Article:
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Strange - Large Influx Of Older Coins Just Enter Circulation in the US?

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posted on Mar, 25 2009 @ 11:31 PM
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Something I have noticed the last 3 weeks. Almost every time I get change there are one or two (very old) coins.

In one week I have gotten about a dozen 1950's & 1960's nickels, a bunch (couple of dozen) of pre 1980 pennies, a couple of 1960's quarters.

I have regularly for years checked my change for older coins to save but over the last 3 weeks I have gotten more than I did all last year.

Just me being extremely lucky or has anyone else noticed a similar trend?


[edit on 25-3-2009 by infolurker]




posted on Mar, 26 2009 @ 12:43 AM
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I haven't noticed any change in my change, if you'll pardon the odd phrasing.

You could just be on a 'lucky streak'...or it could be that as we use coinage less and less, coins aren't wearing out as fast, and the government is saving money by...saving money, as it were, and not recycling older coins as quickly as they once did.

I really can't think of a 'conspiracy' reason to keep old coins in circulation longer, but I'm sure one will pop up shortly!



posted on Mar, 26 2009 @ 12:47 AM
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It's possible that one or more people in your area are having to use thier coin collections to pay for food or gas. It wouldn't surprise me at all.



posted on Mar, 26 2009 @ 01:04 AM
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Times are tough, perhaps older people are cashing in those loose-change jars they've had around the house for decades.

Or, it's entirely possible that they've always been there and you're simply noticing them more often. I can tell you that I hardly ever look at the change in my pocket for anything more than a quick second to count it.

[edit on 26-3-2009 by Monger]



posted on Mar, 26 2009 @ 01:25 AM
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There is alot of older coins in the supply as of late here in California for some odd reason . My hub collects silver dollars and once a month the lady at the bank orders him like 30-50. This last time he got 30,one that was a 1929 and none of the others where above 1975. He went back to the bank to see if any of the others where older to and all of them where. The teller was really surprised and said they normally turn them in when they are really old.
Our change has also been turning up with some really old coin's. The latest date so far is 1953 nickle, a 1958 quarter, can't remember the dimes and ALOT of wheat pennies.



posted on Mar, 26 2009 @ 01:30 AM
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I haven't noticed.
Interesting side story, once in my youth I was a cashier while working during high school back in the 80's and I cracked open a very old looking roll of dimes and they were silver. I told my manager and he snatched them up I never saw the date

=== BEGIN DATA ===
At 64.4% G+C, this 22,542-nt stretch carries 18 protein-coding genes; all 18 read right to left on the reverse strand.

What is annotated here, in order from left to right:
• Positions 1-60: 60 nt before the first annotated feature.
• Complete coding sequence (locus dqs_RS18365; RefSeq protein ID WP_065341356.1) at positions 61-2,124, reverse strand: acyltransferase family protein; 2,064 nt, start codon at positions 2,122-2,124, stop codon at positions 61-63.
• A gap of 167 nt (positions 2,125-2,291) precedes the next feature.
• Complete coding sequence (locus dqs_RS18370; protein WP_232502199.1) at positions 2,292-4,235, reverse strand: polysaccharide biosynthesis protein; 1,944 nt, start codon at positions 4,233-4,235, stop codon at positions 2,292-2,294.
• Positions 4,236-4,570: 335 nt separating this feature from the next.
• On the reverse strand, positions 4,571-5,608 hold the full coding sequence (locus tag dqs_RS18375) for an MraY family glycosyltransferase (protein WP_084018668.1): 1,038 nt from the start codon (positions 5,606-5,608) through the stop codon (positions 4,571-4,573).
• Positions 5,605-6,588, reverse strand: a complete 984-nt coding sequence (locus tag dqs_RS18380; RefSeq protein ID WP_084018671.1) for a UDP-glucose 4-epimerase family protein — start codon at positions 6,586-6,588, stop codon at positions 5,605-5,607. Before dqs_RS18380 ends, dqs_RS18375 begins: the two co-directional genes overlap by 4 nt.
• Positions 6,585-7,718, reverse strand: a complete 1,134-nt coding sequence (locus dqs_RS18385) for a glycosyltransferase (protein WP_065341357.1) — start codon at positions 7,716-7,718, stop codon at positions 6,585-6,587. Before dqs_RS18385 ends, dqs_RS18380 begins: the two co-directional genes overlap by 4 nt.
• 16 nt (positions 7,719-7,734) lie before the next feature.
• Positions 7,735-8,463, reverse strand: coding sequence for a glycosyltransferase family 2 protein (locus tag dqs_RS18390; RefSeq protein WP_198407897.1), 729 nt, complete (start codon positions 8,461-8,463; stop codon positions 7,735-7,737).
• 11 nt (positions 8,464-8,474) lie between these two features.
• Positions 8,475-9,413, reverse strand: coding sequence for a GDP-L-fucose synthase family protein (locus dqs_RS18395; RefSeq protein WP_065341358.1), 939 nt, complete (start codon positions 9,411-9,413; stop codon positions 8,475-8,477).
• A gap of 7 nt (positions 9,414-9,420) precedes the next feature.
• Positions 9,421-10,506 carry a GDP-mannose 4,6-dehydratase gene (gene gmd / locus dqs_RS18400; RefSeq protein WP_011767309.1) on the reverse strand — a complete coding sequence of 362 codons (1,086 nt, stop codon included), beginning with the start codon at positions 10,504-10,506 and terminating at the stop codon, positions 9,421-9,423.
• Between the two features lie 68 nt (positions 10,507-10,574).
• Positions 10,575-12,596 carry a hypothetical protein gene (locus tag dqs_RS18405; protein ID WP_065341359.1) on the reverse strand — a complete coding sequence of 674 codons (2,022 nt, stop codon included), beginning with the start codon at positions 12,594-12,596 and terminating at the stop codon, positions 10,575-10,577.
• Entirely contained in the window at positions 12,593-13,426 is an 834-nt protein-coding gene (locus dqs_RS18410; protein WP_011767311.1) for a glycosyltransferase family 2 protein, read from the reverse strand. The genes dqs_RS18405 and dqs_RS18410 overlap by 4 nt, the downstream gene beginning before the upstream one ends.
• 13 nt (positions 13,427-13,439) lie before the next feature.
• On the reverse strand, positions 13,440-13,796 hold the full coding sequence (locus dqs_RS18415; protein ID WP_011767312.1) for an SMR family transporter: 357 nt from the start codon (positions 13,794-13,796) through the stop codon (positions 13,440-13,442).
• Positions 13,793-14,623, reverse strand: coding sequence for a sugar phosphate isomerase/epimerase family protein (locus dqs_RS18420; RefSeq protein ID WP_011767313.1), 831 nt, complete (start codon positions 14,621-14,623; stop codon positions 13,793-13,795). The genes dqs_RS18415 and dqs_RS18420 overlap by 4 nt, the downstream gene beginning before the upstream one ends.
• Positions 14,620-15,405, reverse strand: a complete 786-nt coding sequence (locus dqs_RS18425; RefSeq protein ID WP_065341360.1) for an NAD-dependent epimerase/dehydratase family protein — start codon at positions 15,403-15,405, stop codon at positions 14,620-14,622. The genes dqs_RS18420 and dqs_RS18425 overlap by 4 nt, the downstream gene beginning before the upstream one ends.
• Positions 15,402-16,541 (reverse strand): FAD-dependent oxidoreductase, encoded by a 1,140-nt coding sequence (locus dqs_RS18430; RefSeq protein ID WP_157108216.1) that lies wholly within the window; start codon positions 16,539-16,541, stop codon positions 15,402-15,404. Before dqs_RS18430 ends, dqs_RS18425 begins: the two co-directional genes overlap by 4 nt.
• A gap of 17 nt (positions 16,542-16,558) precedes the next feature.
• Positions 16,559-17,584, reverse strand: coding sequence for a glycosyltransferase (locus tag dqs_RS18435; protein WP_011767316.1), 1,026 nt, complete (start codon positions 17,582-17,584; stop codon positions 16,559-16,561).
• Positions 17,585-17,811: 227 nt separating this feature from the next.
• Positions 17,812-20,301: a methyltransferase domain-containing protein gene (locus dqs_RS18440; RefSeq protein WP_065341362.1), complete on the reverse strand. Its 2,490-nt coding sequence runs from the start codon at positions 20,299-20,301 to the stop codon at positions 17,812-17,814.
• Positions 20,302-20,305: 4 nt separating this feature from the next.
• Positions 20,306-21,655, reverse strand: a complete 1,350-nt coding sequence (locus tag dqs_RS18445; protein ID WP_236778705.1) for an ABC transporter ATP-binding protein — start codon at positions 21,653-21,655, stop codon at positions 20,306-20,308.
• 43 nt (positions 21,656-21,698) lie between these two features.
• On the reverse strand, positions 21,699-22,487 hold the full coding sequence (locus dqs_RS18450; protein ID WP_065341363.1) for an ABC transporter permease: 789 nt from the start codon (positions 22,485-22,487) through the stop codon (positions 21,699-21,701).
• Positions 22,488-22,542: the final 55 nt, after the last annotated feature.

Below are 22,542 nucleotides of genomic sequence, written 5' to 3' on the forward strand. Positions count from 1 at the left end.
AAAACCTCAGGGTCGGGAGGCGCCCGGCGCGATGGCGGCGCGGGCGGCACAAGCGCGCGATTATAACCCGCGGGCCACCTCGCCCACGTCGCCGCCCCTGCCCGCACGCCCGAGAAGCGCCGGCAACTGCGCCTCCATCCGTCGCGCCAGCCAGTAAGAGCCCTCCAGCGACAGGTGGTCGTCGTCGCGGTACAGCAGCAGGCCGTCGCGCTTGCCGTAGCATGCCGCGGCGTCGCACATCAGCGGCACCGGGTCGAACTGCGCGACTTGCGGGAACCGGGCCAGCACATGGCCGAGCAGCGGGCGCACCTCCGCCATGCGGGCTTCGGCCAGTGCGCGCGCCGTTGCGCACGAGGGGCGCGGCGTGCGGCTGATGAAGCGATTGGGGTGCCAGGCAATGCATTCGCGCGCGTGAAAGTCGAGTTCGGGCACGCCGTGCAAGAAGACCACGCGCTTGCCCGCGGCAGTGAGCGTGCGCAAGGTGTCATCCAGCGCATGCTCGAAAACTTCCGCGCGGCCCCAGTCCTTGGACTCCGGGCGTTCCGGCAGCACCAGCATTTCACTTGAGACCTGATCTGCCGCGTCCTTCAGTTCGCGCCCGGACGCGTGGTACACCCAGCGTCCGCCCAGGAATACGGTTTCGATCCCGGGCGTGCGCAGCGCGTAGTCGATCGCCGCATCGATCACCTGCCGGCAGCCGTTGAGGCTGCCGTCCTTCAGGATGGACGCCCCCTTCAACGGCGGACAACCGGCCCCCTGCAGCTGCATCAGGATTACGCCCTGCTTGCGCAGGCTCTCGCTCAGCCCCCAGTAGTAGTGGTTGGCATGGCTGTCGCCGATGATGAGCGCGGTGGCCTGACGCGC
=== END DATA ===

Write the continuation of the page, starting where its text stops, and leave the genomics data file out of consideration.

Could anybody "in the know" Figure out what year they could have been and how much they may have been worth? I never knew they made silver dimes



posted on Mar, 26 2009 @ 01:41 AM
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reply to post by xoxo stacie
 


Interesting. Cashier at the drive through a few days ago pointed out a wheat penny in my change. Didn't think much about it at the time other than a quick "cool."

Don't really see any conspiracy in it, just people using up that stored/saved change.



posted on Mar, 26 2009 @ 02:08 AM
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I always look through my coins for very mint ones and old ones. Also keep an eye out for error coins. Don't just laugh at them and give them to the next person because some of them are worth a good amount. Even on eBay. You won't get dealer price but turning a quarter into $22 bucks is a deal I don't mind making. Even when the value of the money shrinks there is still a collector market for the pretty and odd ones.

Go to the library and look up the prices on coins you think might be old and rare. Some pennies go for hundreds of dollars. Now THAT is a good investment. the copper is only worth 1.5 cents at most.

happy hunting!



posted on Mar, 26 2009 @ 02:45 AM
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I thought you were talking about really 'old' coins. Coins that are 50 years old are not too rare.

As one poster said, many folks are probably spending that change they've saved for years.

If old coins interest you I will attempt to take a picture of some pieces of eight a few other old coins and post them if I can figure out how to do it.

If I were a coin I would be a collectors item as I was minted in 1947. Being of that time period it a bit more difficult for me to figure out all the ways and means of computers.

Seems just like yesterday our telephones were hard wired and we had a two party line. Oh yes and black and white TV. But I digress........

Happy coin hunting.



posted on Mar, 26 2009 @ 04:25 AM
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Well, if any of those silver dimes were 1965 dimes, then they would be worth a lot of money now. They stopped making silver dimes in 1964.

"Coin: 1965 Silver Dime
Estimated Value: $9000+

Background: The official production of silver dimes were discontinued in 1964. Begginning in 1965 dimes were made out of copper and nickel. A silver 1965 dime is a mistake (and a rare one). "